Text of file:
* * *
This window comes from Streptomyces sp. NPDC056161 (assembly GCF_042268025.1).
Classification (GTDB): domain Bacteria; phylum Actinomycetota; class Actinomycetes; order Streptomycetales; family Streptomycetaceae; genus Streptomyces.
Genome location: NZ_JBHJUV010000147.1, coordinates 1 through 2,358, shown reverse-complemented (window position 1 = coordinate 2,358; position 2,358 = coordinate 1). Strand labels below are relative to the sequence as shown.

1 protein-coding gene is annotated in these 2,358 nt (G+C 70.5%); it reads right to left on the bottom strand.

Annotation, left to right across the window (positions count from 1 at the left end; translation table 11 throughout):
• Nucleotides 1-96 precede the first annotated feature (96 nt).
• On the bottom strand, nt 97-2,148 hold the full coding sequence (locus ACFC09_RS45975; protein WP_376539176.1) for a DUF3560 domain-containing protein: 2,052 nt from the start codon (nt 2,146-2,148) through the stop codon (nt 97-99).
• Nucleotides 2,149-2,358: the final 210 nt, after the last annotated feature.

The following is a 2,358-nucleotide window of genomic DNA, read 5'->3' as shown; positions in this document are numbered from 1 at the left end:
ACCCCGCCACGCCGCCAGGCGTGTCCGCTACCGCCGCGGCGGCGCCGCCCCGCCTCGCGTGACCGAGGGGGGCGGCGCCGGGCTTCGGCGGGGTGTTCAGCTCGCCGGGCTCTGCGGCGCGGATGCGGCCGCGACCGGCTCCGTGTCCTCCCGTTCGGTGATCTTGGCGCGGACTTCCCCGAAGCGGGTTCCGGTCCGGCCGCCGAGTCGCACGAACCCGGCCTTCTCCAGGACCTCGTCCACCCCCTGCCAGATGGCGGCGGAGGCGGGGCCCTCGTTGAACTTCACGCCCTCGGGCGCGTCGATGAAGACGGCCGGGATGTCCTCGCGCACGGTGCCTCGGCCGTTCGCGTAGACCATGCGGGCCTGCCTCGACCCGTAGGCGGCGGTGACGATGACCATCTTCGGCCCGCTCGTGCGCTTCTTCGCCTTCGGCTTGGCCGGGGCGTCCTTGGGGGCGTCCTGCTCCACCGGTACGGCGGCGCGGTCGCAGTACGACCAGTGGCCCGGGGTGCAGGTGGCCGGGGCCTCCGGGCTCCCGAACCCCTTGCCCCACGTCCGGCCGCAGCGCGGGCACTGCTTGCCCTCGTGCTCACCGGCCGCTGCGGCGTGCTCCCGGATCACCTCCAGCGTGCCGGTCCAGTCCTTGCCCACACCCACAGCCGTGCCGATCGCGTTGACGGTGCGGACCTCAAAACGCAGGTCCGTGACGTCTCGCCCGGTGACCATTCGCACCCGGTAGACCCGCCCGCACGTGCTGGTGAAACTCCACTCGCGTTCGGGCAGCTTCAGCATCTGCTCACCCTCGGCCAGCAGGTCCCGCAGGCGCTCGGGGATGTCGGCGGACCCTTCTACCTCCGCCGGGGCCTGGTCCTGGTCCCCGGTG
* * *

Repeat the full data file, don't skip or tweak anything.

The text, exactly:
This window comes from Streptomyces sp. NPDC056161 (assembly GCF_042268025.1).
Classification (GTDB): domain Bacteria; phylum Actinomycetota; class Actinomycetes; order Streptomycetales; family Streptomycetaceae; genus Streptomyces.
Genome location: NZ_JBHJUV010000147.1, coordinates 1 through 2,358, shown reverse-complemented (window position 1 = coordinate 2,358; position 2,358 = coordinate 1). Strand labels below are relative to the sequence as shown.

1 protein-coding gene is annotated in these 2,358 nt (G+C 70.5%); it reads right to left on the bottom strand.

Annotation, left to right across the window (positions count from 1 at the left end; translation table 11 throughout):
• Nucleotides 1-96 precede the first annotated feature (96 nt).
• On the bottom strand, nt 97-2,148 hold the full coding sequence (locus ACFC09_RS45975; protein WP_376539176.1) for a DUF3560 domain-containing protein: 2,052 nt from the start codon (nt 2,146-2,148) through the stop codon (nt 97-99).
• Nucleotides 2,149-2,358: the final 210 nt, after the last annotated feature.

The following is a 2,358-nucleotide window of genomic DNA, read 5'->3' as shown; positions in this document are numbered from 1 at the left end:
ACCCCGCCACGCCGCCAGGCGTGTCCGCTACCGCCGCGGCGGCGCCGCCCCGCCTCGCGTGACCGAGGGGGGCGGCGCCGGGCTTCGGCGGGGTGTTCAGCTCGCCGGGCTCTGCGGCGCGGATGCGGCCGCGACCGGCTCCGTGTCCTCCCGTTCGGTGATCTTGGCGCGGACTTCCCCGAAGCGGGTTCCGGTCCGGCCGCCGAGTCGCACGAACCCGGCCTTCTCCAGGACCTCGTCCACCCCCTGCCAGATGGCGGCGGAGGCGGGGCCCTCGTTGAACTTCACGCCCTCGGGCGCGTCGATGAAGACGGCCGGGATGTCCTCGCGCACGGTGCCTCGGCCGTTCGCGTAGACCATGCGGGCCTGCCTCGACCCGTAGGCGGCGGTGACGATGACCATCTTCGGCCCGCTCGTGCGCTTCTTCGCCTTCGGCTTGGCCGGGGCGTCCTTGGGGGCGTCCTGCTCCACCGGTACGGCGGCGCGGTCGCAGTACGACCAGTGGCCCGGGGTGCAGGTGGCCGGGGCCTCCGGGCTCCCGAACCCCTTGCCCCACGTCCGGCCGCAGCGCGGGCACTGCTTGCCCTCGTGCTCACCGGCCGCTGCGGCGTGCTCCCGGATCACCTCCAGCGTGCCGGTCCAGTCCTTGCCCACACCCACAGCCGTGCCGATCGCGTTGACGGTGCGGACCTCAAAACGCAGGTCCGTGACGTCTCGCCCGGTGACCATTCGCACCCGGTAGACCCGCCCGCACGTGCTGGTGAAACTCCACTCGCGTTCGGGCAGCTTCAGCATCTGCTCACCCTCGGCCAGCAGGTCCCGCAGGCGCTCGGGGATGTCGGCGGACCCTTCTACCTCCGCCGGGGCCTGGTCCTGGTCCCCGGTG